I think about his father. I think how can he go on another day? Losing...both of his children.....and his wife.

This family never, ever escapes my thoughts.

The picture of Aylan's lifeless body, face down in the water,  is saved on my phone because I have a tendency to get numb. Numb to what's happening around me. Numb to the pain of others. Numb to the suffering of others.

Numbness is a condition that affects all of us if we are not intentional about slicing right through the numbness with a knife of compassion.

I refuse to be numb to those around me. I refuse.

Looking at Aylan's picture unnerves me. It causes all my senses and feelings to come alive with compassion. It wrecks me.

Do you want to know what separates Christians from other religions of this world...I believe with all of my heart that it is COMPASSION.

Jesus was the living breathing example of compassion.

Compassion moves. It doesn't sit idly by.

Compassion acts. It doesn't just hope that things will improve.

Compassion could care less what color someone is, what religion someone is, what political party someone is, or what language someone speaks...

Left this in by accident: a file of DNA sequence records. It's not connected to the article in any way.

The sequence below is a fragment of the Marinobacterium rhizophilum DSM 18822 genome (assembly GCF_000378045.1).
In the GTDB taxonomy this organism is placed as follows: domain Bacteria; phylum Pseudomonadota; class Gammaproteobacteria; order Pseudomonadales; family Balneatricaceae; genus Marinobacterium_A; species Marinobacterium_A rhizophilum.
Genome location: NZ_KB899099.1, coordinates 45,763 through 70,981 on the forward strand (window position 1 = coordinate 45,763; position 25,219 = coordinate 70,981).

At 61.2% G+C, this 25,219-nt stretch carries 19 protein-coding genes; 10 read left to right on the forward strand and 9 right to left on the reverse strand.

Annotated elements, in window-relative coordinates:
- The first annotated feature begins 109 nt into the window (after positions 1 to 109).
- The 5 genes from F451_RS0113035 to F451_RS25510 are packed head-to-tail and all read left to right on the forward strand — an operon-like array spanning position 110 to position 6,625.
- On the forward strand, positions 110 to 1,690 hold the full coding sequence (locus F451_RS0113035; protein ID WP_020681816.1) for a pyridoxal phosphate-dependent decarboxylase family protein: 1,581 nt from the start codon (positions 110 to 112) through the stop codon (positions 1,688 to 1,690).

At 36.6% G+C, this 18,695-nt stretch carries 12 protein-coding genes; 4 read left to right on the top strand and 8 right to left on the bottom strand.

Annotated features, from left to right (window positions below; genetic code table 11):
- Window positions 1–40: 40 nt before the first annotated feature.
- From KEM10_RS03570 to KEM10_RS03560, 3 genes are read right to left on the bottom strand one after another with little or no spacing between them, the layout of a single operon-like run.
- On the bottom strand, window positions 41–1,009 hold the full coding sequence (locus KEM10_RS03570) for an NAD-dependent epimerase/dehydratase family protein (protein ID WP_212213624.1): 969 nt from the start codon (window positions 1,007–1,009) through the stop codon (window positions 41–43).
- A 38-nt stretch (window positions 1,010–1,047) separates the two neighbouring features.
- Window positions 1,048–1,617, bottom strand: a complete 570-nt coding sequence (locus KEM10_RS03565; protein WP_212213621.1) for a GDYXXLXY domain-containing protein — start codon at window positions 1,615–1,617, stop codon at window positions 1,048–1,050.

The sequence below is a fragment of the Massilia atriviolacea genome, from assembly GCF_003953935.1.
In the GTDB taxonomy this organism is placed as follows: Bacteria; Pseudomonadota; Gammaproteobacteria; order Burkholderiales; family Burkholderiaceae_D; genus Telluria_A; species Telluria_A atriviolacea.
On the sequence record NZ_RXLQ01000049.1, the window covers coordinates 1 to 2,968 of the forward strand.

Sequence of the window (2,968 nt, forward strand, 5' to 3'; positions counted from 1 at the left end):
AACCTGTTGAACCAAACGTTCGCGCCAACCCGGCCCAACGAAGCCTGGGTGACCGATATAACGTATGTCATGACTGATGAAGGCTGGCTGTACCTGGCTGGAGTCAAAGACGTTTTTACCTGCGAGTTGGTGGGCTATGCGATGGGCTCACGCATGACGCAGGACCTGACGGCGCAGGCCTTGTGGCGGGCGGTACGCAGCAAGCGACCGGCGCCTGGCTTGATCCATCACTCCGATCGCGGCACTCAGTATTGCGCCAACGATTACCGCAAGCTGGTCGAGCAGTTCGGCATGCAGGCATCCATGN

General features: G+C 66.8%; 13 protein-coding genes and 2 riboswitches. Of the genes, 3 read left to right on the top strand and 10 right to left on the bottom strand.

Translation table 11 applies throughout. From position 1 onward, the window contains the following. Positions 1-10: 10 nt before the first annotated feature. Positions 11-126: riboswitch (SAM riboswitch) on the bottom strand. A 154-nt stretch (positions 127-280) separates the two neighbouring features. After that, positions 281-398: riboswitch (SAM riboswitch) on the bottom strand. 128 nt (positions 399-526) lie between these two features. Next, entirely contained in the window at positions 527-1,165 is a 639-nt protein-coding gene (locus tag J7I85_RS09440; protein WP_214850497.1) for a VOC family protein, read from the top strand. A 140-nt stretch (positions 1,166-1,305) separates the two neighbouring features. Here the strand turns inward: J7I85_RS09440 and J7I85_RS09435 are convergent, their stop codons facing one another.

Compassion MOVES. Compassion TOUCHES. Compassion FEELS.

Compassion breaks through the ice of numbness and opens the wound of unconditional love for others.

Compassion is not just lifeless words on a computer screen...compassion is tangible.

Compassion doesn't hide cowardly behind big talk and social media forums...compassion is face to face, heart to heart, and person to person.

Compassion puts itself aside and ministers to those around them that need healing. Just like Jesus did when he went to that "solitary" place.

Compassion knows that healing is the result of compassion.

When Jesus landed and saw a large crowd, he had compassion on them and healed their sick.

Compassion never rests. Ever.

Compassion is the opposite of hatred.

Compassion understands that we can be different, and still help each other, minister to each other, and pray for each other.

When we pray, let's not just pray for our schools to be safe from terrorists, let's pray that ALL schools in the world will be kept safe.

When we pray, let's not just pray for our church to be safe from harm and danger, but that ALL of our churches in the world will be kept safe.

When we pray, let's not just pray for our town to be protected from evil and terror, but that ALL towns will be protected from evil and terror.

When we pray, let's not just pray for our Christian brothers and sisters who are hurting, but for ALL of our brothers and sisters who so desperately need the compassion and love of Christ.

Oh, y'all, we need a compassion revival. We MUST wake up from numbness and come ALIVE with COMPASSION.

Our families need our compassion.

Our communities need our compassion.

Our churches need our compassion.

Our country needs our compassion.

Our world needs our compassion.

We must follow Jesus' example...

So healing can take place.


coming un-numb,

jill